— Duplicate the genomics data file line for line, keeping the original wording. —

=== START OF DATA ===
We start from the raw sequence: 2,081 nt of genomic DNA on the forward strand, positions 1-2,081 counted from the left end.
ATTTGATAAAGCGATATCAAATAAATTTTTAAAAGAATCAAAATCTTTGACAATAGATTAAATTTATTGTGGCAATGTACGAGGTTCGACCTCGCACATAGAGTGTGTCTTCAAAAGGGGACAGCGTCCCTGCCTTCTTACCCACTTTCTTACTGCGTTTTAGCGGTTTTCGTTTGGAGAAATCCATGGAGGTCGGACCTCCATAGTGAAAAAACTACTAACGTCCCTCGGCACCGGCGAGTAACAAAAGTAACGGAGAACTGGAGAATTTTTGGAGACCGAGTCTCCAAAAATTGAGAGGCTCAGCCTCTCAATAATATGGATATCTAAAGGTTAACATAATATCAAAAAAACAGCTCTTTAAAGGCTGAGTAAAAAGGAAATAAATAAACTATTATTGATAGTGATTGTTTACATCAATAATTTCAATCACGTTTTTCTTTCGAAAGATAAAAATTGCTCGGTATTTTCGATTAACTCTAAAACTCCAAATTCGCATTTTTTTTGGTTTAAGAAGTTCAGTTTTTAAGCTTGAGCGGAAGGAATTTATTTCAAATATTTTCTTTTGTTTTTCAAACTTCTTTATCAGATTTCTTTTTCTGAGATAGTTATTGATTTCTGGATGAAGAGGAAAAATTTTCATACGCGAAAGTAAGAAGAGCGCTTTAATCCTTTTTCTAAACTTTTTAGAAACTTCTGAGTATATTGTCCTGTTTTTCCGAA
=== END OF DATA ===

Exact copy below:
We start from the raw sequence: 2,081 nt of genomic DNA on the forward strand, positions 1-2,081 counted from the left end.
ATTTGATAAAGCGATATCAAATAAATTTTTAAAAGAATCAAAATCTTTGACAATAGATTAAATTTATTGTGGCAATGTACGAGGTTCGACCTCGCACATAGAGTGTGTCTTCAAAAGGGGACAGCGTCCCTGCCTTCTTACCCACTTTCTTACTGCGTTTTAGCGGTTTTCGTTTGGAGAAATCCATGGAGGTCGGACCTCCATAGTGAAAAAACTACTAACGTCCCTCGGCACCGGCGAGTAACAAAAGTAACGGAGAACTGGAGAATTTTTGGAGACCGAGTCTCCAAAAATTGAGAGGCTCAGCCTCTCAATAATATGGATATCTAAAGGTTAACATAATATCAAAAAAACAGCTCTTTAAAGGCTGAGTAAAAAGGAAATAAATAAACTATTATTGATAGTGATTGTTTACATCAATAATTTCAATCACGTTTTTCTTTCGAAAGATAAAAATTGCTCGGTATTTTCGATTAACTCTAAAACTCCAAATTCGCATTTTTTTTGGTTTAAGAAGTTCAGTTTTTAAGCTTGAGCGGAAGGAATTTATTTCAAATATTTTCTTTTGTTTTTCAAACTTCTTTATCAGATTTCTTTTTCTGAGATAGTTATTGATTTCTGGATGAAGAGGAAAAATTTTCATACGCGAAAGTAAGAAGAGCGCTTTAATCCTTTTTCTAAACTTTTTAGAAACTTCTGAGTATATTGTCCTGTTTTTCCGAA